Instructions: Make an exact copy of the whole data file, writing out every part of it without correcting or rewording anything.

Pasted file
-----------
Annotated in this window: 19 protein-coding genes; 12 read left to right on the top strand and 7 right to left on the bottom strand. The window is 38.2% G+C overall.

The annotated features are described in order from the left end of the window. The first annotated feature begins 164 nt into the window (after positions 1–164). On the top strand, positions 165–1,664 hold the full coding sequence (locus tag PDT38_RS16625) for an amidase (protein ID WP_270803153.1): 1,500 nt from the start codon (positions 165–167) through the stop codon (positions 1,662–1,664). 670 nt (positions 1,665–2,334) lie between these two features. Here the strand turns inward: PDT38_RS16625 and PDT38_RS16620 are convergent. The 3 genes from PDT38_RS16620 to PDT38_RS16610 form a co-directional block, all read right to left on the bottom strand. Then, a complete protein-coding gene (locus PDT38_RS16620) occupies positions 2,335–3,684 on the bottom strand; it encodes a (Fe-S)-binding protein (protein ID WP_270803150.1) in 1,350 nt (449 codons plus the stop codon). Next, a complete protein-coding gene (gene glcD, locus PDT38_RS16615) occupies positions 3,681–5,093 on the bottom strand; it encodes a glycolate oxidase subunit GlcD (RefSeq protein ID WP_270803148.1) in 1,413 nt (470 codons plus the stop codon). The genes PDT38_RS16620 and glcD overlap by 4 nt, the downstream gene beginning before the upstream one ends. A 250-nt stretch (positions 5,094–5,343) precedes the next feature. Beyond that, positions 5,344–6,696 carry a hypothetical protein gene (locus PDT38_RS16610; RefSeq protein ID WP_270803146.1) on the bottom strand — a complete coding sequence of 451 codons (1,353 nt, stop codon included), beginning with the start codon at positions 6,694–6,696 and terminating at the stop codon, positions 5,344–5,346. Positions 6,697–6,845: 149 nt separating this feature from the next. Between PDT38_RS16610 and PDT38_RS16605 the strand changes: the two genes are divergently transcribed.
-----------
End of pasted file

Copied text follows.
Annotated in this window: 19 protein-coding genes; 12 read left to right on the top strand and 7 right to left on the bottom strand. The window is 38.2% G+C overall.

The annotated features are described in order from the left end of the window. The first annotated feature begins 164 nt into the window (after positions 1–164). On the top strand, positions 165–1,664 hold the full coding sequence (locus tag PDT38_RS16625) for an amidase (protein ID WP_270803153.1): 1,500 nt from the start codon (positions 165–167) through the stop codon (positions 1,662–1,664). 670 nt (positions 1,665–2,334) lie between these two features. Here the strand turns inward: PDT38_RS16625 and PDT38_RS16620 are convergent. The 3 genes from PDT38_RS16620 to PDT38_RS16610 form a co-directional block, all read right to left on the bottom strand. Then, a complete protein-coding gene (locus PDT38_RS16620) occupies positions 2,335–3,684 on the bottom strand; it encodes a (Fe-S)-binding protein (protein ID WP_270803150.1) in 1,350 nt (449 codons plus the stop codon). Next, a complete protein-coding gene (gene glcD, locus PDT38_RS16615) occupies positions 3,681–5,093 on the bottom strand; it encodes a glycolate oxidase subunit GlcD (RefSeq protein ID WP_270803148.1) in 1,413 nt (470 codons plus the stop codon). The genes PDT38_RS16620 and glcD overlap by 4 nt, the downstream gene beginning before the upstream one ends. A 250-nt stretch (positions 5,094–5,343) precedes the next feature. Beyond that, positions 5,344–6,696 carry a hypothetical protein gene (locus PDT38_RS16610; RefSeq protein ID WP_270803146.1) on the bottom strand — a complete coding sequence of 451 codons (1,353 nt, stop codon included), beginning with the start codon at positions 6,694–6,696 and terminating at the stop codon, positions 5,344–5,346. Positions 6,697–6,845: 149 nt separating this feature from the next. Between PDT38_RS16610 and PDT38_RS16605 the strand changes: the two genes are divergently transcribed.